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Desmodium triflorum - (L.) DC.

Common Name Three-flower beggarweed, Three-flower tick-trefoil
Family Fabaceae
USDA hardiness 10-12
Known Hazards None known
Habitats Found on a wide range of soils, and most commonly in heavily grazed or closely cut areas in pastures, plantations, roadsides and lawns[310 , 418 ].
Range Probably originated in tropical Asia, but is now Pantropical.
Edibility Rating    (0 of 5)
Other Uses    (2 of 5)
Weed Potential Yes
Medicinal Rating    (2 of 5)
Care (info)
Tender Moist Soil Full shade Semi-shade Full sun
Desmodium triflorum Three-flower beggarweed, Three-flower tick-trefoil

Desmodium triflorum Three-flower beggarweed, Three-flower tick-trefoil


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Physical Characteristics

 icon of manicon of flower
Desmodium triflorum is a ANNUAL/PERENNIAL growing to 0.2 m (0ft 8in) by 0.2 m (0ft 8in) at a fast rate.
See above for USDA hardiness. It is hardy to UK zone 10. The flowers are pollinated by Insects.
It can fix Nitrogen.
It is noted for attracting wildlife.
Suitable for: light (sandy), medium (loamy) and heavy (clay) soils and prefers well-drained soil. Suitable pH: mildly acid, neutral and basic (mildly alkaline) soils. It can grow in full shade (deep woodland) semi-shade (light woodland) or no shade. It prefers moist soil.

UK Hardiness Map US Hardiness Map


Aeschynomene triflora Poir. Desmodium albiflorum Cordem. Desmodium bullamense G.Don Desmodium caespitosum Bojer Desmodium granulatum Walp. Desmodium parvifolium Blanco Desmodium stipulaceum (Burm.f.) Hassk. Desmodium stipulaceum Burm.f. Hedysarum granulatum Schum. Hedysarum granulatum Schum. & Thonn. Hedysarum stipulaceum Burm.f. Hedysarum triflorum L. Hippocrepis humilis Blanco Meibomia triflora (L.) Kuntze Nicolsonia reptans Hook.f. & Benth. Nicolsonia reptans Meisn. Nicolsonia reptans Meissner Nicolsonia triflora Griseb. Pleurolobus triflorus (L.) J. St. Hil. Pleurolobus triflorus J.St.-Hil Sagotia triflora (L.) Duchass. & Walp.


Edible Uses

None known

References   More on Edible Uses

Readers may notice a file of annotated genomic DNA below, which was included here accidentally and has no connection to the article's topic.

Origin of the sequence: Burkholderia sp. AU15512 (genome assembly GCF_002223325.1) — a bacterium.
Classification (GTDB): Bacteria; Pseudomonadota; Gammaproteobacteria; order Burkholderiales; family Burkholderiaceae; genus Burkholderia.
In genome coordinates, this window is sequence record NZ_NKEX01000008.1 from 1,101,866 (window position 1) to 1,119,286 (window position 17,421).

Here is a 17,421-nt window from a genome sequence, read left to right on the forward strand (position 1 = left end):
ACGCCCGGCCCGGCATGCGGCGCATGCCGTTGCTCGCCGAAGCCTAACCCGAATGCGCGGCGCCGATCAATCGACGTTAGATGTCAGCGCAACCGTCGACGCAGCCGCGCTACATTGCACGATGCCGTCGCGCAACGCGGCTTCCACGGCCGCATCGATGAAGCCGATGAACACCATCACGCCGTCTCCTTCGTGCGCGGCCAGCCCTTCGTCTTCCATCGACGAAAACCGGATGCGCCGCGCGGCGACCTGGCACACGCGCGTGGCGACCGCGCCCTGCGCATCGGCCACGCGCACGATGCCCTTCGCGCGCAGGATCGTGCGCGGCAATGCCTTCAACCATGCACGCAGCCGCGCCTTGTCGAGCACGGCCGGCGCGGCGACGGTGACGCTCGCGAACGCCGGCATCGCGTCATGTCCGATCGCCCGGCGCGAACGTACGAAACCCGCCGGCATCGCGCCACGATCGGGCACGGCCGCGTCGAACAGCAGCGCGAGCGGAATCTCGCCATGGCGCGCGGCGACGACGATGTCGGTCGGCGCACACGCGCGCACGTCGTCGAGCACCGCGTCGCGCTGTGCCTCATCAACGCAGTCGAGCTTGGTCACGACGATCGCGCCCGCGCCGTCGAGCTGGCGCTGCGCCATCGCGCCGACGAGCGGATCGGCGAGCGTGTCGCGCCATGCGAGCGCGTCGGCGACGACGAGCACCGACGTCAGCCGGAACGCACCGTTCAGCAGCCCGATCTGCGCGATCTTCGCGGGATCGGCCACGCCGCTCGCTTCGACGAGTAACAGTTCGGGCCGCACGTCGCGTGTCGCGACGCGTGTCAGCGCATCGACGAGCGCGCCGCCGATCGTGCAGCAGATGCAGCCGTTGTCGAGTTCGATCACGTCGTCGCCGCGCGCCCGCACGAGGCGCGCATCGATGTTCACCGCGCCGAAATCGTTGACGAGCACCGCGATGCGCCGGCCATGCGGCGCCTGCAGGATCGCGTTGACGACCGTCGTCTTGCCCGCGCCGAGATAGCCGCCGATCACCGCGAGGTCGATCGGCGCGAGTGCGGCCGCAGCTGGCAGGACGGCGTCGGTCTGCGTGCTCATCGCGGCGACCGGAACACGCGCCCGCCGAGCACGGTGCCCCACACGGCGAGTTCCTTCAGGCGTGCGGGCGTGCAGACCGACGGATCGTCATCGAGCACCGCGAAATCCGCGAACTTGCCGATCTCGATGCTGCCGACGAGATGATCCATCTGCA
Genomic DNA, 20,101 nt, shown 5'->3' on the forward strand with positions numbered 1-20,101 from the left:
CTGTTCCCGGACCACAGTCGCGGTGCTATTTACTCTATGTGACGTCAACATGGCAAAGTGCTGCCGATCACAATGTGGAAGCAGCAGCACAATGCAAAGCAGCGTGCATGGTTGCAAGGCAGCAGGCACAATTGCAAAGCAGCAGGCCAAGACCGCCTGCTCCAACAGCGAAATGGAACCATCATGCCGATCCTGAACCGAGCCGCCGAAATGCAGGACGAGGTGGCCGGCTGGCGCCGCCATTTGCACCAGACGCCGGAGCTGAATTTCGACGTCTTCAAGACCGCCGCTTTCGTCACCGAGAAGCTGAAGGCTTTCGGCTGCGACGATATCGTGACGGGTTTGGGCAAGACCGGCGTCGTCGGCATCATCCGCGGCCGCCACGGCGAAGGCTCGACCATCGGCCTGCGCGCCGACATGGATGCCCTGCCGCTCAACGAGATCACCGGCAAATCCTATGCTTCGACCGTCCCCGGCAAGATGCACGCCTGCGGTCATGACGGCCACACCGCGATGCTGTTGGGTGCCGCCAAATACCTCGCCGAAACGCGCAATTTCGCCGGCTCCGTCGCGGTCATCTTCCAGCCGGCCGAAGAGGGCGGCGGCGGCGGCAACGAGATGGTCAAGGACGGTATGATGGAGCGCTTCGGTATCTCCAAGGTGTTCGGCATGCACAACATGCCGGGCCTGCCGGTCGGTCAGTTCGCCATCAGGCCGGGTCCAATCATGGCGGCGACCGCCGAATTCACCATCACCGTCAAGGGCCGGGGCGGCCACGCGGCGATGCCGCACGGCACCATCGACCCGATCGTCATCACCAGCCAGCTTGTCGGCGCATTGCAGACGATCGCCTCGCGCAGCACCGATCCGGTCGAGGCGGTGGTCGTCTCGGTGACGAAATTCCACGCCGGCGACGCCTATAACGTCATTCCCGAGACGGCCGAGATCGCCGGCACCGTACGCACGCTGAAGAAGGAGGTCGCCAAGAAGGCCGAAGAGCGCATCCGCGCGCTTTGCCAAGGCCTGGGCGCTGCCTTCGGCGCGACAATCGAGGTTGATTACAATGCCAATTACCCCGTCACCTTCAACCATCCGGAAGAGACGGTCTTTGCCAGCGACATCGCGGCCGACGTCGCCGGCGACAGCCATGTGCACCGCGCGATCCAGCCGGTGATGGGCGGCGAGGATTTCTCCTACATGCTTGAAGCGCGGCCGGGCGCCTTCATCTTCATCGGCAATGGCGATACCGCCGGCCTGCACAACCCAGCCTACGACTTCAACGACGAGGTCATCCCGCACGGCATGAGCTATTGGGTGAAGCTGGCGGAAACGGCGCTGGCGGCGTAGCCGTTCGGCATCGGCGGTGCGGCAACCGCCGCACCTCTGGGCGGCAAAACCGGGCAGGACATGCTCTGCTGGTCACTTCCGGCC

Medicinal Uses

Plants For A Future can not take any responsibility for any adverse effects from the use of plants. Always seek advice from a professional before using a plant medicinally.

The plant is antipyretic, antiseptic, expectorant[310 ]. A decoction is commonly used to treat diarrhoea and dysentery; and to quench thirst[310 ]. A decoction is used as a mouthwash; and the crushed plant, or a poultice of the leaves, is applied externally on wounds, ulcers, and for skin problems in general[310 ]. The whole plant is used medicinally for inducing sweat and promoting digestion[266 ].

References   More on Medicinal Uses

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Other Uses


Agroforestry Uses: Grown as a green manure and cover crop to smother weeds and prevent soil erosion[310 , 317 ]. The creeping mat of vegetation can provide good ground cover during the wet season, especially in mown or closely cut uses such as under plantation crops and in lawns[418 ]. Bird-Attracting, Butterfly Food Plant

Special Uses

Carbon Farming

References   More on Other Uses

Cultivation details

Agroforestry Services: Nitrogen  Agroforestry Services: Understory legume  Fodder: Pasture  Management: Fodder  Minor Global Crop

A plant of the moist, lowland tropics, where it is found at elevations up to 1,000 metres. It grows best in areas where annual daytime temperatures are within the range 18 - 28?c, but can tolerate 14 - 32?c[418 ]. It can be killed by temperatures of -1?c or lower[418 ]. It prefers a mean annual rainfall in the range 1,500 - 4,000mm, but tolerates 1,200 - 5,000mm[418 ]. Tolerant of light levels from deep shade to full sun[418 ]. Succeeds in most well-drained soils of low to moderate fertility[418 ]. Tolerant of high aluminium levels in the soil[418 ]. Prefers a pH in the range 5 - 6.5, tolerating 4.5 - 7[418 ]. Because of the abundant small uncinate hairs on most species, the seedpods cling most tenaciously to clothing, to any part of the human body, and also to the feathers and hair of various animals, thus ensuring a wide dispersal of the plants[331 ]. The plant can escape from cultivation and become naturalized outside its native range - it has been classed as invasive in several countries[305 , 418 ]. Resistant to heavy grazing and frequent mowing or cutting[418 ]. This species has a symbiotic relationship with certain soil bacteria; these bacteria form nodules on the roots and fix atmospheric nitrogen. Some of this nitrogen is utilized by the growing plant but some can also be used by other plants growing nearby[755 ].

Carbon Farming

  • Agroforestry Services: Nitrogen  Plants that contribute to nitrogen fixation include the legume family – Fabaceae.
  • Agroforestry Services: Understory legume  Legume vegetation, especially the trees and shrubs growing between the forest canopy and the forest floor.